Over the years, Desperadoes performed in concert abroad at the following venues: Royal Albert Hall (London, England); Carnegie Hall (New York, USA), with Liza Minelli and Skitch Henderson; the first Black Arts Festival (Senegal); Apollo Theatre (New York, USA); and Barbados, with Luciano Pavarotti. Following one of its visits to the USA in the 1970s, the band changed its name from “Gay Desperadoes” to “Desperadoes.” The band won the Panorama competition ten times, the Steelband Music Festival three times and, in 1992, received the Trinidad & Tobago Chaconia Medal Gold for its cultural contributions. Desperadoes finished among the top three steelbands in the following significant competition:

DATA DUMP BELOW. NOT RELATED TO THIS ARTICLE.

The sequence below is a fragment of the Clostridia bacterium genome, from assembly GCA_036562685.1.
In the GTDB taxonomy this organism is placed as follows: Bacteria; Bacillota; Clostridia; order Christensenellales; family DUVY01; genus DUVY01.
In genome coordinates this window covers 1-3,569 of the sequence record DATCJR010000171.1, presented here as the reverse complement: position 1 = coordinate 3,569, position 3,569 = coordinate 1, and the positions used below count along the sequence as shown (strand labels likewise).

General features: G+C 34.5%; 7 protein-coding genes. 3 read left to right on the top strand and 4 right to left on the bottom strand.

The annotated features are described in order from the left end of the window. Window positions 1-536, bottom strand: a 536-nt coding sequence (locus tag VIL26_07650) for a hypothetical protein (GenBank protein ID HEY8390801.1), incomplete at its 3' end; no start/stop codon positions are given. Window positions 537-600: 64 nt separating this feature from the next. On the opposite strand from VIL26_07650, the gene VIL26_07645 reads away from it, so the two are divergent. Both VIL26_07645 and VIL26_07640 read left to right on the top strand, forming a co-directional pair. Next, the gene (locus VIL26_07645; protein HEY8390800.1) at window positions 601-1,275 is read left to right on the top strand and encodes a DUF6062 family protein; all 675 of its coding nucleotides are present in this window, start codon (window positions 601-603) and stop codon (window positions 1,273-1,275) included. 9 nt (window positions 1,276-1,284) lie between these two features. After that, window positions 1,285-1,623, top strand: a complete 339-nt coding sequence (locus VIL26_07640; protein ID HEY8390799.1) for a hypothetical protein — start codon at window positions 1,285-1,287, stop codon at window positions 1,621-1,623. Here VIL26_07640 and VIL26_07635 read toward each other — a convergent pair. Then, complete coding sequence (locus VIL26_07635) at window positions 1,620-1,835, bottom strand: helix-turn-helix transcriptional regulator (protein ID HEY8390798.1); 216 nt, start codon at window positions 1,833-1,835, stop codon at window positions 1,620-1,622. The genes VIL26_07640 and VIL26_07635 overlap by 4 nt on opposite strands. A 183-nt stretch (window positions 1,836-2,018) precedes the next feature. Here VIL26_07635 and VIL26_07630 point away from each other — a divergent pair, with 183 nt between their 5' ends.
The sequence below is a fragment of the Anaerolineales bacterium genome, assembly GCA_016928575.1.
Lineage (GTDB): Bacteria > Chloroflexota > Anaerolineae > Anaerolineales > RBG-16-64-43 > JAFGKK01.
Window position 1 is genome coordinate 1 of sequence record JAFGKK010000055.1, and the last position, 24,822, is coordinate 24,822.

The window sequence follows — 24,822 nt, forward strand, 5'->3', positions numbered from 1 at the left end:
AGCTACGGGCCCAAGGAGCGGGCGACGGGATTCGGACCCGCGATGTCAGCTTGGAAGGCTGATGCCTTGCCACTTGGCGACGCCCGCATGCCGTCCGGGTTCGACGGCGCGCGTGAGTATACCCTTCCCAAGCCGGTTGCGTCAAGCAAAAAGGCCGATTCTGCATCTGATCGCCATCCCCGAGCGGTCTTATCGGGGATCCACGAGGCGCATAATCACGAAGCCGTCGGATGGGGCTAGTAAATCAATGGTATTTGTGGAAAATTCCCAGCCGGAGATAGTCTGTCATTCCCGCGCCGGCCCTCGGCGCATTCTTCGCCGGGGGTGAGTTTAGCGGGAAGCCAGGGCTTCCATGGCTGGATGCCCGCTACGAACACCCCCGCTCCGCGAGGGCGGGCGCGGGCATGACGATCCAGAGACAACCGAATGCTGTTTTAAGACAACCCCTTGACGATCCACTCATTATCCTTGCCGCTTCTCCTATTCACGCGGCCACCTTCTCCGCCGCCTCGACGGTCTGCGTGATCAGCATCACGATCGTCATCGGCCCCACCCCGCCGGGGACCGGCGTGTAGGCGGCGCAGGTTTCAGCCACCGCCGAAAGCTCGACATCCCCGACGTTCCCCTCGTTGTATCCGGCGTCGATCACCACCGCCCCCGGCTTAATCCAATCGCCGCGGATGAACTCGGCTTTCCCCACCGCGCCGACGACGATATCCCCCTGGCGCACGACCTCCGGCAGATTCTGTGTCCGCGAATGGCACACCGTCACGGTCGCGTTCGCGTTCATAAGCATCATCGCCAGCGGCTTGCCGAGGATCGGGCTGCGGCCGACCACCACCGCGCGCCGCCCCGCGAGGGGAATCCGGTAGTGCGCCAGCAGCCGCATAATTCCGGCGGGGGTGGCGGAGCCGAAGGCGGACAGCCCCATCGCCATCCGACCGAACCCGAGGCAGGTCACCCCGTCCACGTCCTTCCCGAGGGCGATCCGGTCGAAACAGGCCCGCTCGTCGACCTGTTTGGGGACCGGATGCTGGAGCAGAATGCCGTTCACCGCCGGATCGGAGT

|Compiled by Ronald C. Emrit|
Here’s a clip from Desperadoes’ title winning performance of 5Star Akil's "Different Me", which was arranged by Carlton ‘Zanda’ Alexander. They scored 285 points to take the title in the Large Conventional Bands Category of the competition. Supernovas were just one point behind on 284 points to take the runner up spot with “Breakthrough” arranged by Amrit Samaroo while Phase II Pan Groove and Renegades both scored 283 points to tie for third place. Don't Miss Out Follow C News on Instagram www.instagram.com/cnewslive and Twitter https://twitter.com/cnewslive . You can also watch more of our videos at https://www.facebook.com/cnewslive/videosPosted by C News Live on Sunday, February 7, 2016
2016 Panorama Performance